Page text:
Essential Equine Vaccinations
Horses are more than pets or a mode of transportation. On farms, these animals serve a functional purpose, helping riders wrangle livestock and traverse landscapes unsuitable for vehicles. Some are show animals ridden in competition. Some lucky owners simply enjoy the feeling of freedom that comes with riding for purely recreational purposes.
In all of these cases, however, it is the responsibility of the owner to see that their horses are properly cared for and kept in good health. This means subscribing to a regimen of vaccinations essential to maintaining equine health. Here are several vaccines you should be providing your beloved horses to prevent disease and protect your animals.
Encephalomyelitis (VEE, EEE, WEE)
, also known as sleeping sickness, is a virus that affects the brain of the horse. Of the three known strains of this infectious disease (Eastern, Western, and Venezuelan), Eastern is the most common. Unfortunately, it also has the highest mortality rate. Controlling mosquito populations can help to stop the spread of this disease, but the main deterrent is regular vaccination.
Foals can be immunized at 3-4 months of age, receiving a second dose at 4-5 months. Further vaccinations should be administered annually in the spring to all horses, ideally before mosquito season. Broodmares can receive vaccination 4-6 weeks before foaling.
You get your flu vaccine every year, so why wouldn't you extend your horses the same courtesy? Equine influenza
is an extremely common virus that can quickly spread among horses, causing respiratory distress. Young horses (age 1-5) are especially susceptible, which is why foals should receive their first vaccine at 3-6 months of age, with additional immunizations at 4-7 months and 5-8 months, repeating at 3-month intervals.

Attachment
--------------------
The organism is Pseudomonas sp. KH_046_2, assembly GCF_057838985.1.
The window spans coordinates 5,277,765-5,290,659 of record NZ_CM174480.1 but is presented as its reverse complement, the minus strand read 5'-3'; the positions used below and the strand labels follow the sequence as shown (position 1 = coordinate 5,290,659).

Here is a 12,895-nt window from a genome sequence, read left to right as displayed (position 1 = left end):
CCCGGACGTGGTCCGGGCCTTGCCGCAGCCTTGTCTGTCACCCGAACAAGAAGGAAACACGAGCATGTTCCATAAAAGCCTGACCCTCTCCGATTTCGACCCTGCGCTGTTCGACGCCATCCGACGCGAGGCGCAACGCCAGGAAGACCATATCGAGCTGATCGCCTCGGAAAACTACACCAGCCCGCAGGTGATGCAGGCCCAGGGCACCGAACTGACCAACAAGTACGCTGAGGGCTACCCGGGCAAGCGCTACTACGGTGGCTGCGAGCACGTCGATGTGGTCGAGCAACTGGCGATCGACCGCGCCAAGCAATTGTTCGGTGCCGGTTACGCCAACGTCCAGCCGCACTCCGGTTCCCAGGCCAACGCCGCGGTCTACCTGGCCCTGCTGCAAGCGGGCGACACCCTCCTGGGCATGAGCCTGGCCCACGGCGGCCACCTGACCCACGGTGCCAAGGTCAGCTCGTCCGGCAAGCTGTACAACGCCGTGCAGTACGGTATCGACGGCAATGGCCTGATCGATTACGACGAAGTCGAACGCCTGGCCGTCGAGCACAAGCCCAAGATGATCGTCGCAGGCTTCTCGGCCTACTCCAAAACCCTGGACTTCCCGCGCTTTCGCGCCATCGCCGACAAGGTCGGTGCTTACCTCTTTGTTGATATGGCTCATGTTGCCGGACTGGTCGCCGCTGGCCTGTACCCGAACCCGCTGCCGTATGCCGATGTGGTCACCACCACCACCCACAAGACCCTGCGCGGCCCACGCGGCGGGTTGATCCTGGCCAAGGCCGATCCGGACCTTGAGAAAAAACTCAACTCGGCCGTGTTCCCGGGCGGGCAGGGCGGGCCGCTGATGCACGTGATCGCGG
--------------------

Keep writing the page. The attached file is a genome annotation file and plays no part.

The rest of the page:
Yearlings and performance horses need boosters every 3-6 months, while biannually will suffice for pleasure horses. Broodmares should receive a booster at 4-6 week prefoaling.
isn't terribly common among horses, but when the virus is transferred through a bite by an infected animal, the disease is fatal. For this reason, owners are recommended to have foals vaccinated at 3-4 months of age, with recurring immunization annually.
Rhinopneumonitis (EHV-1 and EHV-4)
(equine herpesvirus) spreads through respiratory contact, and while some horses are merely carriers, others can develop symptoms like neurological disease and reproductive issues. Foals are at high risk and should receive vaccinations at 3-4 months, 4-5 months, and 5-6 months of age, followed by repeat immunization every 3-6 months. Performance horses can receive vaccination every 3-6 months, while pleasure horses should be vaccinated biannually. Broodmares should receive inactivated EHV-1 vaccine at the 5th, 7th, and 9th month of gestation.
(streptococcus equi), also called distemper, is a highly contagious bacterial infection that most often affects weanlings and yearlings. It can be spread through direct contact between animals or indirect contact with infected materials. This disease is rarely fatal, but it can result in fever, respiratory distress, painful abscesses on the head and throat, and more.
Foals should be vaccinated at 8-12 weeks, 11-15 weeks, 14-18 weeks, and 6-8 months, although the exact schedule may depend on the product used. Afterwards, horses should be vaccinated biannually, especially in cases of high risk. Broodmares can be immunized at 4-6 weeks prefoaling.
As with humans, tetanus
is rare, but once contracted, is often fatal. It is not contagious, but is transmitted through open wounds exposed to Clostridium tetani bacteria. Foals should be vaccinated at 3-4 months and 4-5 months of age. Afterwards, horses should be immunized annually, with broodmares receiving vaccination at 4-6 weeks prefoaling.